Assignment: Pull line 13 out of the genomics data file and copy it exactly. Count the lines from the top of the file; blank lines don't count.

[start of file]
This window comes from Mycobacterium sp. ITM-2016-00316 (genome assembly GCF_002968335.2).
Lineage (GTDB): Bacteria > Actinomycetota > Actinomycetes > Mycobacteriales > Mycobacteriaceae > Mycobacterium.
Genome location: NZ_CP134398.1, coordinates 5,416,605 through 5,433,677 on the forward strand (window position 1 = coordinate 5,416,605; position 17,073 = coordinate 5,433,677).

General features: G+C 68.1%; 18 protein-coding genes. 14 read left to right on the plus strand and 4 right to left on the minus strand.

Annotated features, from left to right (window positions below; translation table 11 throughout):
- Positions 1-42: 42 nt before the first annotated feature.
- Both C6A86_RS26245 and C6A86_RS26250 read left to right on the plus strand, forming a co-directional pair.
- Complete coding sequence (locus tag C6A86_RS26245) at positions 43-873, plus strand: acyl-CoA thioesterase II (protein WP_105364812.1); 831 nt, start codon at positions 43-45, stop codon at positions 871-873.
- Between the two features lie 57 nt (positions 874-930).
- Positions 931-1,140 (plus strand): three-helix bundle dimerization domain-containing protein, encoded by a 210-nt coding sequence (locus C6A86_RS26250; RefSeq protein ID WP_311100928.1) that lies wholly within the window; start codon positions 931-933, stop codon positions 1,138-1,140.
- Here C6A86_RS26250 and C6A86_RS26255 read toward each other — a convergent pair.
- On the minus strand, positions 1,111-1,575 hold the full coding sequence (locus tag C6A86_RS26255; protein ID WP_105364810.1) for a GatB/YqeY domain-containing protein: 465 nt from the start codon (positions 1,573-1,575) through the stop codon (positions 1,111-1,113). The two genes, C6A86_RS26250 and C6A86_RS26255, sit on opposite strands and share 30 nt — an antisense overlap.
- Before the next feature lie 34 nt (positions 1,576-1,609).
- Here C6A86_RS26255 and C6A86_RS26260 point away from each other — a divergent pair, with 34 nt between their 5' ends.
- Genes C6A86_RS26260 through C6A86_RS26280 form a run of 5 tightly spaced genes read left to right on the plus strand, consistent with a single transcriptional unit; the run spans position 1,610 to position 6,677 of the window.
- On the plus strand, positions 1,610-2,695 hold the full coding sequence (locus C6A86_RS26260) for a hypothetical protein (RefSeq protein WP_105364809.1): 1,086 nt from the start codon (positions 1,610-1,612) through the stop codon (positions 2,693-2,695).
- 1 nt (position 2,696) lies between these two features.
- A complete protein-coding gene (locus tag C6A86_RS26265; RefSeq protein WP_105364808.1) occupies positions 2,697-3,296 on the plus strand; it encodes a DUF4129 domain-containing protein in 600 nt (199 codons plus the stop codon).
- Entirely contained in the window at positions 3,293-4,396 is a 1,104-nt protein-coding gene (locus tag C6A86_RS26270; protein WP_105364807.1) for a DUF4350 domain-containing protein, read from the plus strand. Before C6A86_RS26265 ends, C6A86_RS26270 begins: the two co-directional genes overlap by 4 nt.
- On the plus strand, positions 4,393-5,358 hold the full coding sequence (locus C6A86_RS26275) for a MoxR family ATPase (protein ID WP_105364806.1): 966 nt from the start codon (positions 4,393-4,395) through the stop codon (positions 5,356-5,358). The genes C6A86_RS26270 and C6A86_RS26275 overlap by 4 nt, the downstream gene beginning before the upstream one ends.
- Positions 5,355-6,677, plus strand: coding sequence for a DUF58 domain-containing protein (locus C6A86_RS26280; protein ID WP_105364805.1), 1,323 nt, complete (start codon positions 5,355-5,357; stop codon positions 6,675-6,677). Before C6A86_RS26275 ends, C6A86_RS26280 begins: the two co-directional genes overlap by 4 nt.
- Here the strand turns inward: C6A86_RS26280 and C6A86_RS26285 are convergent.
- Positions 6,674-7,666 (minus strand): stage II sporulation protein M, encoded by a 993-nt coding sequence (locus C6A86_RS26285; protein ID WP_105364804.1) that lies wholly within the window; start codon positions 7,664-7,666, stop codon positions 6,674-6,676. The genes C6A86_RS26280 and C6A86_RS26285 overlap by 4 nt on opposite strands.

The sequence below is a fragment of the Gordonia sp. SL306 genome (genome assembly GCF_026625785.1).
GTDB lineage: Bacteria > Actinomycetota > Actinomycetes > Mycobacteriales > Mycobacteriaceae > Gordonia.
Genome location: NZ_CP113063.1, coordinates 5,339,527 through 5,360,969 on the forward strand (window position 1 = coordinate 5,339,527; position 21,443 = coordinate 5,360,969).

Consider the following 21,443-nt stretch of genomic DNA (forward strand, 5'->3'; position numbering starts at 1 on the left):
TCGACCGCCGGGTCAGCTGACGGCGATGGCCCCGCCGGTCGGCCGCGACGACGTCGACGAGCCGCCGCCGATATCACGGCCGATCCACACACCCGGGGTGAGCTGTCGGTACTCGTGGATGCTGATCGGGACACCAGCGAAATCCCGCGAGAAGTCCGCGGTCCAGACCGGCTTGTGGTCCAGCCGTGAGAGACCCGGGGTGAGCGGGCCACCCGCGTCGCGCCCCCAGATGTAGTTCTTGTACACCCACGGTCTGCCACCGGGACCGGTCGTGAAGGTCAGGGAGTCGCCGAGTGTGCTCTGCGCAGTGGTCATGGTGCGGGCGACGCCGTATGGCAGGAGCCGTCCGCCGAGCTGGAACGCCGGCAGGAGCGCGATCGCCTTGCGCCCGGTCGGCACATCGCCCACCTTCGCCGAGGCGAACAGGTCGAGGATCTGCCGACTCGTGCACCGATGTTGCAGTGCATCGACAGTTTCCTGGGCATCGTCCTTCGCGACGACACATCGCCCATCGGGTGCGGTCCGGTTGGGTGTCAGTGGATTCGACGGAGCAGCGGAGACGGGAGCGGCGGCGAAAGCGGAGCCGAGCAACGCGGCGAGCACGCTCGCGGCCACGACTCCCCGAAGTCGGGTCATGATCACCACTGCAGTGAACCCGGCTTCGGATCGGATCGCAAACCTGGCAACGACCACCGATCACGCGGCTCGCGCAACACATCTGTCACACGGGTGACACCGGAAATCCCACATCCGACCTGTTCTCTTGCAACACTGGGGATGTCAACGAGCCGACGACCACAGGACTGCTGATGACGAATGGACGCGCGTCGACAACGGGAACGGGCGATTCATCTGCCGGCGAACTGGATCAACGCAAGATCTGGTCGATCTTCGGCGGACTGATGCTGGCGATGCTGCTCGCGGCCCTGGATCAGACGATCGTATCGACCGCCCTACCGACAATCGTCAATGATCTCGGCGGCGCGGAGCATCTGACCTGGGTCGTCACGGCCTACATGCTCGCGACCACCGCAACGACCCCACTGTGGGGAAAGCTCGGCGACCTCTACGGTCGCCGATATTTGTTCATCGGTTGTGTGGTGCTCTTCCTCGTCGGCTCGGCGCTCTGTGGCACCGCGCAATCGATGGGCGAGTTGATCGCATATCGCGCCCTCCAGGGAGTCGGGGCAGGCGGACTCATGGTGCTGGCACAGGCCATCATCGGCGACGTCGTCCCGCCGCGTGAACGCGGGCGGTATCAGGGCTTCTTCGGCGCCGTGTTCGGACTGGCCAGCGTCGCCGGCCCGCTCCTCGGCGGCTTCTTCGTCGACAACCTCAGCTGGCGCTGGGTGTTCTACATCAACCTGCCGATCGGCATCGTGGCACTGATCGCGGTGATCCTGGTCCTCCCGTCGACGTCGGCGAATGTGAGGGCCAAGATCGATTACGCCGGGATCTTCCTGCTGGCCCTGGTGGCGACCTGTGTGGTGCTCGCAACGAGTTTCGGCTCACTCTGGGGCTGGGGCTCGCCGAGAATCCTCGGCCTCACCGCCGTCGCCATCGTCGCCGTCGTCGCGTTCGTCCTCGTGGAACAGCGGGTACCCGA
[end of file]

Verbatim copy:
- Before the next feature lie 34 nt (positions 1,576-1,609).